The portrait of this comely buy is currently in the Museum Boijmans Van Beuningen in Rotterdam . Thanks to its cuteness, but also because of the hyperactive activity of the museum’s souvenir shop the portrait has became widely famous, a token of some sort for the museum. Yet even excessive commercialisation aside, the artwork is indeed very significant in the history of Dutch art (there is even a postal stamp issued commemorating the painter – Jan van Scorel).
As often happens with art blockbuster, they become famous but lose their meaning; very few people now would see more than just a portrait of cute young boy and can truly understand – and appreciate – how radical and ideologically loaded this portrait was at the time of creation (1531 год).
There are no mirrors on this specific portrait, and none are on many other paintings of this master; I found only one work by Scorel with a mirror so far, but to tell its story I would have to start from far away, and tell about many other paintings first – including this one.
The boy has just finished writing the following sentence: Oia dat dominus non habet ergo mius, which is usually translated as ‘The Lord gives all, He possesses no less for it’, or in a more simple version ‘The Lord gives, and the Lord takes away’.
And yet another moral message is written in the painting’s ticker: Quis dives? Qui nil cupit. Quis pauper? Avar’ – “Who is rich? He who has nothing. Who is poor? A miser’, which is not only one of founding principles of the Christian moral code, but also an exact quotation from the De civilitate morum puerilium by Erasmus Roterodamus, Dutch Renaissance theologian and philosopher, and the key figure of the Protestant Reformation. Before I will venture into philosophical and ideological meaning of these sayings, I would like to say a few worlds about the painter first.
To be honest, I am still waiting for the day when someone would write a Il nome della rosa type of novel about Jan van Scorel, the Dutch master of the first half of 16th century.
Jan was born in 1495 in a small village called Schoorl, near the town of Alkmaar in the north of Holland. It is believed that his name (van Scorel) comes from the name of his birthplace. Very little is know about the early years of his life, but it is assumed that he got his first education – and perhaps his training as a painter – in the Benedictine Abbey of Egmond, one of the oldest and largest in the Netherlands at that time. He could start his studies in the same abbey, as an apprentice with more experienced illuminators, but can also travel to Haarlem, or to Amsterdam, or even further south, to Utrecht, with its famous school of painting.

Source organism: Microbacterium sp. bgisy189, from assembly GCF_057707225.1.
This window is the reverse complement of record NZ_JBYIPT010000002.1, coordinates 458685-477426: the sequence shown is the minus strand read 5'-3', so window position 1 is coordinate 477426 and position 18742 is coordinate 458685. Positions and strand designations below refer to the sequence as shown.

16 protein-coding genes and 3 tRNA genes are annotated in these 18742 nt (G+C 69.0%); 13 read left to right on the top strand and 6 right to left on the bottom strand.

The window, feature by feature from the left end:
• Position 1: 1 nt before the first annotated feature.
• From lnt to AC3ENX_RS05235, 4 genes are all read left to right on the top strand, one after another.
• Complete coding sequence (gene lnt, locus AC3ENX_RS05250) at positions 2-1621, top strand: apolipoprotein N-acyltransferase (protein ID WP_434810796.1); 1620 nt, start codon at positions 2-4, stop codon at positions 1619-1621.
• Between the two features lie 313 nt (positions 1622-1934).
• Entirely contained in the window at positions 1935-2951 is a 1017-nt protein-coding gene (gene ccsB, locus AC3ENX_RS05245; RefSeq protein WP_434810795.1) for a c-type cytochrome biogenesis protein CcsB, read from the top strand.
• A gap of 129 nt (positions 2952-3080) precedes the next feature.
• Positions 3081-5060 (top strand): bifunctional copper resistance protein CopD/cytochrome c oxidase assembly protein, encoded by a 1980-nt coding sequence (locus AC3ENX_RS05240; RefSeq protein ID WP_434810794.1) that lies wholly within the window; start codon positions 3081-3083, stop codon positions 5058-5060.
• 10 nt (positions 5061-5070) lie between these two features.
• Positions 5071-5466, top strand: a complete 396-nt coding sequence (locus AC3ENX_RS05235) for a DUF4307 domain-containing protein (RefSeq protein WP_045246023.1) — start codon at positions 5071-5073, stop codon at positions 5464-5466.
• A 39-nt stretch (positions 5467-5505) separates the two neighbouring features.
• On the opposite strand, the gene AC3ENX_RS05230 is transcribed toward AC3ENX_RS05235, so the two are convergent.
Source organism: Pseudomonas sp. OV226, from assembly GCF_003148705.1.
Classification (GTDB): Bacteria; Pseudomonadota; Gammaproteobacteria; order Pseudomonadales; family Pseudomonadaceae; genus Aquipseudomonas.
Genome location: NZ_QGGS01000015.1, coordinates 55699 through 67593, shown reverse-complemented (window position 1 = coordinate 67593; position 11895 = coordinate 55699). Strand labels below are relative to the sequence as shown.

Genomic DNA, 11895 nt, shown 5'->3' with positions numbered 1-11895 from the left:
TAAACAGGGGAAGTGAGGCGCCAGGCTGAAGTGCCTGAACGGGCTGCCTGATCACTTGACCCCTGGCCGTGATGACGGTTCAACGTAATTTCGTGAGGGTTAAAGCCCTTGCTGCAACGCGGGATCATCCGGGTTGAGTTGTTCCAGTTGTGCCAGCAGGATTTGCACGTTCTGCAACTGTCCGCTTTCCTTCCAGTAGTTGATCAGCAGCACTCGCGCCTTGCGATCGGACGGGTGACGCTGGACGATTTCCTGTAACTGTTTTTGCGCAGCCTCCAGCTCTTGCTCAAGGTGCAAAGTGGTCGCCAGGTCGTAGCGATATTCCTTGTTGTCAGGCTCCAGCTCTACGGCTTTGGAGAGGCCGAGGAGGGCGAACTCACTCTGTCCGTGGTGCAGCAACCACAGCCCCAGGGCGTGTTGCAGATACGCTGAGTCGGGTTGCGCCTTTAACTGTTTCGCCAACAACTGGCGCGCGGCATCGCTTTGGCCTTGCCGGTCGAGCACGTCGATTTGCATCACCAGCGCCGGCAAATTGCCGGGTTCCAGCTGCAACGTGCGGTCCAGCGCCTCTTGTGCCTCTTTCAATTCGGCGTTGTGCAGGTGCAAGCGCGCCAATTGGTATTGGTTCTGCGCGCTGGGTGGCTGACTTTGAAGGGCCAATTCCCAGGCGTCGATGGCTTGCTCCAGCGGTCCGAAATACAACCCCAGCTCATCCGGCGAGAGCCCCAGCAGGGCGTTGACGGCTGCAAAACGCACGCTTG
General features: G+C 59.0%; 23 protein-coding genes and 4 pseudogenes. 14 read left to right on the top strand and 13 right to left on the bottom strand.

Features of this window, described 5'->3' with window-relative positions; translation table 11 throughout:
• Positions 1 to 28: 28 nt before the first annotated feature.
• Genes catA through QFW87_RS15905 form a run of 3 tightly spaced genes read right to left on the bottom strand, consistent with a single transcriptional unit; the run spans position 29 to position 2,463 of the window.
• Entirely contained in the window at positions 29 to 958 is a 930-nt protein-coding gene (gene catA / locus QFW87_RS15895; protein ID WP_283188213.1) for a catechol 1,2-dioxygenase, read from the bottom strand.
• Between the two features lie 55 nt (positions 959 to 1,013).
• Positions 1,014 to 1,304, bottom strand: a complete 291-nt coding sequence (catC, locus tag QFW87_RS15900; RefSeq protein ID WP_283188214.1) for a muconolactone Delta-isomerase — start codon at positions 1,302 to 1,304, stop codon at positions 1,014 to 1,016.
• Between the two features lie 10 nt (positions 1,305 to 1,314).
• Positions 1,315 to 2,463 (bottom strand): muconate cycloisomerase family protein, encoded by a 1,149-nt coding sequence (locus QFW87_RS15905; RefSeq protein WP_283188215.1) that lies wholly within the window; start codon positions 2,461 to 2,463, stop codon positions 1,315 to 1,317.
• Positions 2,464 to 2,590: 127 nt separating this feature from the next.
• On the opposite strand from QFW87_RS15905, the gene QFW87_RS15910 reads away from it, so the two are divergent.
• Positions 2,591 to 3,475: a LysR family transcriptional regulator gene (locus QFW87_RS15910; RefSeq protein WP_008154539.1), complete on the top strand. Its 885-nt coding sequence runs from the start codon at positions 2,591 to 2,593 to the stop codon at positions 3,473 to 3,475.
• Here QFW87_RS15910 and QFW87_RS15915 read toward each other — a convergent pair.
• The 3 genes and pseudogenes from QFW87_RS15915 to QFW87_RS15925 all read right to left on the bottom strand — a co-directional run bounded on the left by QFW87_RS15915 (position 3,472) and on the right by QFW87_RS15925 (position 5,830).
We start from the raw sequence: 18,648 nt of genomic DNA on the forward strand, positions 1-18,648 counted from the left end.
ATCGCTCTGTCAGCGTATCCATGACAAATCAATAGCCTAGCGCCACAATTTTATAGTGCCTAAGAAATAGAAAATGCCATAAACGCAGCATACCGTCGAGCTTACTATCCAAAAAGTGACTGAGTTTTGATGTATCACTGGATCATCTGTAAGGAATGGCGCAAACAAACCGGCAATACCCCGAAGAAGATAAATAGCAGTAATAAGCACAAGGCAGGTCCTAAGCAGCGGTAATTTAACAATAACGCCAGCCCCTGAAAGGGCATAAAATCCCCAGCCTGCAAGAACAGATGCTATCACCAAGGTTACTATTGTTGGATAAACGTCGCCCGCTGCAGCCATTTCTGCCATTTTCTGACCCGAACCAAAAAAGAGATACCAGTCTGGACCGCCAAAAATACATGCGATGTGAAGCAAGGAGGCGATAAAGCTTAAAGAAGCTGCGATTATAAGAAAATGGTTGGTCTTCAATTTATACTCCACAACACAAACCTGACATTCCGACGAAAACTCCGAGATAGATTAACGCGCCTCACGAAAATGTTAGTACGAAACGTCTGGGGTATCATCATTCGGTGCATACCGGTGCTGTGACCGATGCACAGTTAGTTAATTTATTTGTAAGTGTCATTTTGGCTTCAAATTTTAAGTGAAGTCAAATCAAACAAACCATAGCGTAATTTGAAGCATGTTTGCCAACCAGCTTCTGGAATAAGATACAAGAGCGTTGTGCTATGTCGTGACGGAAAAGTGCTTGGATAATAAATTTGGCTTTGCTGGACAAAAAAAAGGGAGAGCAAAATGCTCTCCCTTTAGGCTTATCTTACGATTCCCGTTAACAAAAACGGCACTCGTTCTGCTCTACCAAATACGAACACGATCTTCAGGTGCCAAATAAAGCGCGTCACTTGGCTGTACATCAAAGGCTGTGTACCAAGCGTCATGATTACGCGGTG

The critics see an impact of Jacob Cornelisz van Oostsanen and Maarten van Heemskerck on the earlier works by van Scorel (both above masters worked in Haarlem, the city where Jan van Scorel was registered in 1517). But later in 1524 he enrolled as pupil of Jan Gossaert (also known as Jan Mabuse), in his workshop in Utrecht. In general, it is the so called Utrecht School that influence is most noticeable in the early works by Skorel. Below are jus a few examples of his portraits:
For some of these portraits we know people who are depicted on them (for example, the first one is some Cornelis Aerentsz van der Dussen, the city secretary of Delft, and the woman on the third is Agatha van Schoonhoven, the artist’s wife (I’ll talk about them later.) The exact information about other is lost by now, and we know them as a Portrait of Man or a Portrait of a Nobleman, but in any case all these portraits are the great examples of the Utrecht portrait school.
The artist painted not only individual but group portraits, too, and it seems that he was particularly skilled in making them. Here is is just example, the multifigured portrait of the members of the Utrecht Brotherhood of Jerusalem Pilgrims:
one of the most apparently, it was a peculiar his skate, here are now polynomial portraits:
This works shows five brothers, but there are his most famous portrait depicts twelve members of the fraternity (I have only a very small copy at the moment, will try to get a bigger one, hopefully soon). Perhaps a tangent, but I find very interesting the fractal shapes of their crosses:
Apparently his connections with this Order, and with the church as a whole has been wider and deeper than just a painter and his model(s); most likely, he himself was a member of the brotherhood, and there are also some evidences that earlier in his youth he had plans to become a priest, not an artist. Most likely, it was through the network of the fraternity that made his trips across Europe in the 1520s, when he first visited a few principalities in Germany, then travelled to Vienna, then to Venice, and finally to Rome.
However, this was not only a religious pilgrimage, using various opportunities he tried to also study the craft of painting on a way. For example, he managed to spend some time in the workshop of Dürer in Nuremberg, and possibly few other workshops too. In some of his works we can also see a German trace (though their authorship is being disputed):
The Death of Cleopatra
Adam and Eve